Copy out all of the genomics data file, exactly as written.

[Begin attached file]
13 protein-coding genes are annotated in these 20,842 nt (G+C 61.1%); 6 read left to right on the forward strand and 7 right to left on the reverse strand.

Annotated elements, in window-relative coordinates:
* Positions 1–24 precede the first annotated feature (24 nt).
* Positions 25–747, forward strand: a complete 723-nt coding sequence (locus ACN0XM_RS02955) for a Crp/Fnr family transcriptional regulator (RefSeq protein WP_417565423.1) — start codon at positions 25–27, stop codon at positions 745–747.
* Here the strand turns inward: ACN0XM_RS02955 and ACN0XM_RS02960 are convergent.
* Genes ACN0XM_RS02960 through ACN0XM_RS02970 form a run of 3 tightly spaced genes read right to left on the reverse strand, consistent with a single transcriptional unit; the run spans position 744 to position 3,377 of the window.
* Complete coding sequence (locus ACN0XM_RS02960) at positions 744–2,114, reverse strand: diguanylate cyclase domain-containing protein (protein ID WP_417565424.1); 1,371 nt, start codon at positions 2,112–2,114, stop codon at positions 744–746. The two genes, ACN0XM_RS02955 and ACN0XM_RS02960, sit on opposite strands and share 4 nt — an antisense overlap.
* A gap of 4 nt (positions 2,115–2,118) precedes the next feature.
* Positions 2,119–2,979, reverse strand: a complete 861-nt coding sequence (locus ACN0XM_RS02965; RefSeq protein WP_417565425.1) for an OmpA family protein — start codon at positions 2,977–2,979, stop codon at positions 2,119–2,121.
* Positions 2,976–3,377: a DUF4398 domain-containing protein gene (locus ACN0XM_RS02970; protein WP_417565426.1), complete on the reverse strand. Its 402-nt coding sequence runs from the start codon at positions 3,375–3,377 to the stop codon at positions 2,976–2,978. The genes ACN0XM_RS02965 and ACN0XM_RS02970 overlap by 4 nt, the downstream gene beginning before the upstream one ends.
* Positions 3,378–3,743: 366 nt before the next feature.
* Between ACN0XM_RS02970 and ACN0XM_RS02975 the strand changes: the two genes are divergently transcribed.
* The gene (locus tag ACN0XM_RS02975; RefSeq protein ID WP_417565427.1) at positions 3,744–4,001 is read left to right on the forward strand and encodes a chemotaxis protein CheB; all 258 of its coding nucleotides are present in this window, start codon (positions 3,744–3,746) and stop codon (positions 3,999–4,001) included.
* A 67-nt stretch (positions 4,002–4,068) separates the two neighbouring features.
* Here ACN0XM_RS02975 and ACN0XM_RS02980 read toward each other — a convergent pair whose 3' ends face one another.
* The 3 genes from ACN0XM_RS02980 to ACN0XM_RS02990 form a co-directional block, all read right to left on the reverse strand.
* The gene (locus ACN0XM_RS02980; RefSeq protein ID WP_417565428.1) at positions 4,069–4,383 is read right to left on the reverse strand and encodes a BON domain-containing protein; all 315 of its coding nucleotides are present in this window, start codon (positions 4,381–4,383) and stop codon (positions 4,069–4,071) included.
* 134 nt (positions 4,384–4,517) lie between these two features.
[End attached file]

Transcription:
13 protein-coding genes are annotated in these 20,842 nt (G+C 61.1%); 6 read left to right on the forward strand and 7 right to left on the reverse strand.

Annotated elements, in window-relative coordinates:
* Positions 1–24 precede the first annotated feature (24 nt).
* Positions 25–747, forward strand: a complete 723-nt coding sequence (locus ACN0XM_RS02955) for a Crp/Fnr family transcriptional regulator (RefSeq protein WP_417565423.1) — start codon at positions 25–27, stop codon at positions 745–747.
* Here the strand turns inward: ACN0XM_RS02955 and ACN0XM_RS02960 are convergent.
* Genes ACN0XM_RS02960 through ACN0XM_RS02970 form a run of 3 tightly spaced genes read right to left on the reverse strand, consistent with a single transcriptional unit; the run spans position 744 to position 3,377 of the window.
* Complete coding sequence (locus ACN0XM_RS02960) at positions 744–2,114, reverse strand: diguanylate cyclase domain-containing protein (protein ID WP_417565424.1); 1,371 nt, start codon at positions 2,112–2,114, stop codon at positions 744–746. The two genes, ACN0XM_RS02955 and ACN0XM_RS02960, sit on opposite strands and share 4 nt — an antisense overlap.
* A gap of 4 nt (positions 2,115–2,118) precedes the next feature.
* Positions 2,119–2,979, reverse strand: a complete 861-nt coding sequence (locus ACN0XM_RS02965; RefSeq protein WP_417565425.1) for an OmpA family protein — start codon at positions 2,977–2,979, stop codon at positions 2,119–2,121.
* Positions 2,976–3,377: a DUF4398 domain-containing protein gene (locus ACN0XM_RS02970; protein WP_417565426.1), complete on the reverse strand. Its 402-nt coding sequence runs from the start codon at positions 3,375–3,377 to the stop codon at positions 2,976–2,978. The genes ACN0XM_RS02965 and ACN0XM_RS02970 overlap by 4 nt, the downstream gene beginning before the upstream one ends.
* Positions 3,378–3,743: 366 nt before the next feature.
* Between ACN0XM_RS02970 and ACN0XM_RS02975 the strand changes: the two genes are divergently transcribed.
* The gene (locus tag ACN0XM_RS02975; RefSeq protein ID WP_417565427.1) at positions 3,744–4,001 is read left to right on the forward strand and encodes a chemotaxis protein CheB; all 258 of its coding nucleotides are present in this window, start codon (positions 3,744–3,746) and stop codon (positions 3,999–4,001) included.
* A 67-nt stretch (positions 4,002–4,068) separates the two neighbouring features.
* Here ACN0XM_RS02975 and ACN0XM_RS02980 read toward each other — a convergent pair whose 3' ends face one another.
* The 3 genes from ACN0XM_RS02980 to ACN0XM_RS02990 form a co-directional block, all read right to left on the reverse strand.
* The gene (locus ACN0XM_RS02980; RefSeq protein ID WP_417565428.1) at positions 4,069–4,383 is read right to left on the reverse strand and encodes a BON domain-containing protein; all 315 of its coding nucleotides are present in this window, start codon (positions 4,381–4,383) and stop codon (positions 4,069–4,071) included.
* 134 nt (positions 4,384–4,517) lie between these two features.